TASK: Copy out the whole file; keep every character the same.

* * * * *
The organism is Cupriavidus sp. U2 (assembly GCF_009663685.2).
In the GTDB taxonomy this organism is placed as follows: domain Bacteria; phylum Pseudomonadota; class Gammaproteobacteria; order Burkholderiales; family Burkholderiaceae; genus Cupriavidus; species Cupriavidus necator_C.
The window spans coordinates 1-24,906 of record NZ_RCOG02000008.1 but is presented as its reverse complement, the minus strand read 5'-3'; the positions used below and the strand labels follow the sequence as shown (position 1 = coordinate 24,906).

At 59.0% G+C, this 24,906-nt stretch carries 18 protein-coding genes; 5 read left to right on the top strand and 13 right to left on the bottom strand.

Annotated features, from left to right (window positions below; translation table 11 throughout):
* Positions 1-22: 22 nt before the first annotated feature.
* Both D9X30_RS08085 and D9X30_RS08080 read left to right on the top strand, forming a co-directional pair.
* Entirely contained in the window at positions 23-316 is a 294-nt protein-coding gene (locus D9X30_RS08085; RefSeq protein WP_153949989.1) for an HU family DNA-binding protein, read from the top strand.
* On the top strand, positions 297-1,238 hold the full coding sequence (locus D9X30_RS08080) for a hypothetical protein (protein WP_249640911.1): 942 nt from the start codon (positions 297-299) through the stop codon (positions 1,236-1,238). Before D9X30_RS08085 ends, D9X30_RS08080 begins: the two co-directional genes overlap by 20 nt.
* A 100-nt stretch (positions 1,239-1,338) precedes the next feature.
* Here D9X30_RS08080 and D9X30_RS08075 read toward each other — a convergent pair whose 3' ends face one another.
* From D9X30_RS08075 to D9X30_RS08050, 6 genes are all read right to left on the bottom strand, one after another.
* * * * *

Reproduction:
The organism is Cupriavidus sp. U2 (assembly GCF_009663685.2).
In the GTDB taxonomy this organism is placed as follows: domain Bacteria; phylum Pseudomonadota; class Gammaproteobacteria; order Burkholderiales; family Burkholderiaceae; genus Cupriavidus; species Cupriavidus necator_C.
The window spans coordinates 1-24,906 of record NZ_RCOG02000008.1 but is presented as its reverse complement, the minus strand read 5'-3'; the positions used below and the strand labels follow the sequence as shown (position 1 = coordinate 24,906).

At 59.0% G+C, this 24,906-nt stretch carries 18 protein-coding genes; 5 read left to right on the top strand and 13 right to left on the bottom strand.

Annotated features, from left to right (window positions below; translation table 11 throughout):
* Positions 1-22: 22 nt before the first annotated feature.
* Both D9X30_RS08085 and D9X30_RS08080 read left to right on the top strand, forming a co-directional pair.
* Entirely contained in the window at positions 23-316 is a 294-nt protein-coding gene (locus D9X30_RS08085; RefSeq protein WP_153949989.1) for an HU family DNA-binding protein, read from the top strand.
* On the top strand, positions 297-1,238 hold the full coding sequence (locus D9X30_RS08080) for a hypothetical protein (protein WP_249640911.1): 942 nt from the start codon (positions 297-299) through the stop codon (positions 1,236-1,238). Before D9X30_RS08085 ends, D9X30_RS08080 begins: the two co-directional genes overlap by 20 nt.
* A 100-nt stretch (positions 1,239-1,338) precedes the next feature.
* Here D9X30_RS08080 and D9X30_RS08075 read toward each other — a convergent pair whose 3' ends face one another.
* From D9X30_RS08075 to D9X30_RS08050, 6 genes are all read right to left on the bottom strand, one after another.